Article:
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by Evelyn Underhill


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Evelyn Underhill was an English writer and pacifist known for her many works on religion and spiritual practice, in particular Christian mysticism. She was one of the most widely read writers on such matters in the first half of the twentieth century

Evelyn Underhill was an English writer and pacifist known for her many works on religion and spiritual practice, in particular Christian mysticism. She was one of the most widely read writers on such matters in the first half of the twentieth century. No other book of its type - until the appearance in 1946 of Aldous Huxley’s The Perennial Philosophy - met with success to match that of her best-known work, Mysticism, published in 1911. Evelyn Underhill was an English writer and pacifist known for her many works on religion and spiritual practice.

Practical Mysticism book. Practical Mysticism is a work by one of the foremost 20th century Christian mystics, Evelyn Underhill. Her book, Mysticism: A Study in the Nature and Development of Spiritual Consciousness, is the authoritative text of modern mysticism. This shorter work, Practical Mysticism, is an abridged version of Underhill's theology, and a perfect starting point for immersion into Practical Mysticism is a work by one of the foremost 20th century Christian mystics, Evelyn Underhill.

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LibriVox recording of Practical Mysticism: A Little Book for Normal People by Evelyn Underhill. Read in English by Carla Arnell Underhill’s definition of mysticism, her exploration of the stages of spiritual progress along the mystical path, and her argument about the practical application of mysticism for ordinary people.

Underhill was a leading authority on modern mysticism. Underhill brings esoteric subjects onto a practical footing, showing that the profound gifts of mysticism are not only for the few but are within reach of us all. Underhill wants the reader to obtain mystical consciousness and to be able to see eternal beauty. Categories: Religion\Esoteric, Mystery.

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Practical Mysticism - Evelyn Underhill. Yet, the title deliberately chosen for this book-that of Practical Mysticism-means nothing if the attitude and the discipline which it recommends be adapted to fair weather alone: if the principles for which it stands break down when subjected to the pressure of events, and cannot be reconciled with the sterner duties of the national life.

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By. EVELYN UNDERHILL. AUTHOR OF. "Mysticism", "The Mystic Way", "Immanence: A Book of Verses". If the doors of perception were cleansed,everything would appear to man as it is, infinite. Yet, the title deliberately chosen for this book-that of "Practical" Mysticism-means nothing if the attitude and the discipline which it recommends be adapted to fair weather alone: if the principles for which it stands break down when subjected to the pressure of events, and cannot be reconciled with the sterner duties of the national life. To accept this position is to reduce mysticism to the status of a spiritual plaything.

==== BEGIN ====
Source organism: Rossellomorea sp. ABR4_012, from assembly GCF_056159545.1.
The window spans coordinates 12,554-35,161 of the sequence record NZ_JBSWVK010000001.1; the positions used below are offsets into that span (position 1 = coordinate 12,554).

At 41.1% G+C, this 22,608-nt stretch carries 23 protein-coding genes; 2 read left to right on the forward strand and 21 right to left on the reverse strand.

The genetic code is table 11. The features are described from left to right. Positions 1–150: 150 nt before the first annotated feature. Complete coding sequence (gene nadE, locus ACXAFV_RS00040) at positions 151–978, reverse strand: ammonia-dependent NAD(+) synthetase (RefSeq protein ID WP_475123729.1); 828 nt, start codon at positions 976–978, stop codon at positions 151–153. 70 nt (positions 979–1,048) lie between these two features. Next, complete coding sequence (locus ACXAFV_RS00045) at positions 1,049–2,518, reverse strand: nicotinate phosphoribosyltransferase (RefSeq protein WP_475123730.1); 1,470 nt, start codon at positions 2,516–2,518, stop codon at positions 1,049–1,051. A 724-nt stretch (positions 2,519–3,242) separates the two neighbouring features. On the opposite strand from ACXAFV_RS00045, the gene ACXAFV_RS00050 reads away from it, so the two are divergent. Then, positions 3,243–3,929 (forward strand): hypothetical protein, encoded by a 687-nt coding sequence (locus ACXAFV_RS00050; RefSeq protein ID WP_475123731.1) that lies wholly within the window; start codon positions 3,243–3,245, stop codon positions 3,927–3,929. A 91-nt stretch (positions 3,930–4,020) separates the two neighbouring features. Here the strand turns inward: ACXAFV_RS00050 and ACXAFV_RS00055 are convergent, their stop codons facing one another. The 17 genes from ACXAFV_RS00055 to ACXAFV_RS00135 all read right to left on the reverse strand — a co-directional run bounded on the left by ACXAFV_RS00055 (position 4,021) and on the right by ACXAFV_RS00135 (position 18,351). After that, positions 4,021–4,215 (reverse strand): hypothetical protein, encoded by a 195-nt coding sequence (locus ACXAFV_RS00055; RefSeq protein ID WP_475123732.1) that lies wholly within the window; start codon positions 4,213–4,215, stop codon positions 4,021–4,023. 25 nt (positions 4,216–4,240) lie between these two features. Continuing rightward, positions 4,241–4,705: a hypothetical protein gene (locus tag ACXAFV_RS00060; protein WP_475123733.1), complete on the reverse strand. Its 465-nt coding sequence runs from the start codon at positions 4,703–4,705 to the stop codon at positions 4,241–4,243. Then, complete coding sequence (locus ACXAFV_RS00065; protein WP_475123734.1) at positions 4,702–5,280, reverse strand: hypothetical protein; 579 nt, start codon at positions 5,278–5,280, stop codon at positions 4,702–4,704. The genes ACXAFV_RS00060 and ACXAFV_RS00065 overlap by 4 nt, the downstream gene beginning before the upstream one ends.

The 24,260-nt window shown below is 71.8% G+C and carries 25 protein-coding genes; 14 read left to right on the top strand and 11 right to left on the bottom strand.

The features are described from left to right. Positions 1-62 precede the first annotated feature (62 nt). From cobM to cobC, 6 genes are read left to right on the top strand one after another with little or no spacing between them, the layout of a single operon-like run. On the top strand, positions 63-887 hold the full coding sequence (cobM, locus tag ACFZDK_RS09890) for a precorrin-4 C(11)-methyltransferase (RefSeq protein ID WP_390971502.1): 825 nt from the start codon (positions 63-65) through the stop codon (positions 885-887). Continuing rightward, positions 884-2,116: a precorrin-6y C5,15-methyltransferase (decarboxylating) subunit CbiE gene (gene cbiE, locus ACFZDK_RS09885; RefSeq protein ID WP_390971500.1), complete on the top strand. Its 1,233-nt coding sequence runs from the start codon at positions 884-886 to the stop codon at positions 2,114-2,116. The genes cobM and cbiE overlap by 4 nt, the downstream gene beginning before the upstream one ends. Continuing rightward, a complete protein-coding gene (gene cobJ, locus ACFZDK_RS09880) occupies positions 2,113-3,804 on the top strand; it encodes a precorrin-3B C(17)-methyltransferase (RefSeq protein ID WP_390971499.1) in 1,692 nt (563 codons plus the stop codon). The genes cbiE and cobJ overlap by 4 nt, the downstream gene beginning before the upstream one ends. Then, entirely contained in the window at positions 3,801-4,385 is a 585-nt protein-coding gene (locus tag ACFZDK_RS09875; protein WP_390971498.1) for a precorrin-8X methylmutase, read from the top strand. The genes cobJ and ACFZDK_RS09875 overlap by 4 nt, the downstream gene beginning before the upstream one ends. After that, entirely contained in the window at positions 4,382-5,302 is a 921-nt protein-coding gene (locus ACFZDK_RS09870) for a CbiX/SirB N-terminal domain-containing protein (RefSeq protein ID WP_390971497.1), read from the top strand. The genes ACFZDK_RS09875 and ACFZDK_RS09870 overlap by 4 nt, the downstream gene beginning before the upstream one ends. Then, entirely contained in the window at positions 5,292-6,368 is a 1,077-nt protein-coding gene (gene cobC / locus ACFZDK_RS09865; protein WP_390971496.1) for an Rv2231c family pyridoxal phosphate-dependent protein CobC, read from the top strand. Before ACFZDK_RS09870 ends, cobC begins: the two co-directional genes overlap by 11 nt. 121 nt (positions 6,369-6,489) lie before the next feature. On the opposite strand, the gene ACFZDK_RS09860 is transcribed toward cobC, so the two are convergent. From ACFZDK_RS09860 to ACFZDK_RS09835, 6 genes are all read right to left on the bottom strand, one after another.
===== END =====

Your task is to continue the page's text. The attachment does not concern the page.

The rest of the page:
The most lucid description of mysticism and contemplation yet written. One of the basic books of spiritual aspiration. As the author writes, "The spiritual life is part of every man's life, and until he has realized it he is not a complete human being." She then outlines the essential practices of mysticism.

Comments: (4)

Narim
Evelyn Underhill was a British Catholic writer of mystical topics from the turn of the twentieth century to her death in the 1940s. She was extremely popular for a time, becoming the most widely read modern mystic writing for popular audiences.

Her 1915 book, Practical Mysticism, is a case in point. Geared toward a general audience, Underhill set about to show that mystical contemplation is an active pursuit, not a monastic calling which takes men and women out of society.

Yet Underhill performs some very standard mystic moves. She sets forth a program of contemplation to enable a person to move beyond their ego, their common perceptions of reality, and toward a wider, grander vision.

She does not view the goal of mysticism as the merger of the person with God, but with something she calls Reality. It is the goal of both dropping the individual ego and its concerns, cleansing the perceptions of the human mind, and enabling a person to have a clearer, wider vision of the nature of the universe.

In this sense, she is very much a precursor to more New Age versions of mysticism. She combines Christian ideas of mystical thinking (especially the medieval The Cloud of Unknowing) with post-Kantian philosophy. This is far less dry than it sounds. Underhill provides a very compelling, rich and loving account of the mystical pursuit.
Hatе&love
About 100 years ago British scholar and spiritual writer Evelyn Underhill was fully immersed in engaging people in the life of the spirit in practical ways--giving retreats, providing individual spiritual guidance and public talks. This scholar of mysticism, whose survey of the topic, "Mysticism, A Study on Nature and Spiritual Consciousness," is a classic, intended this modest volume however for ordinary people, not scholars or those already versed in the subject. She intended it also to provide a solid basis for understanding what mysticism really is. Her most general definition was "Mysticism is the art of union with reality."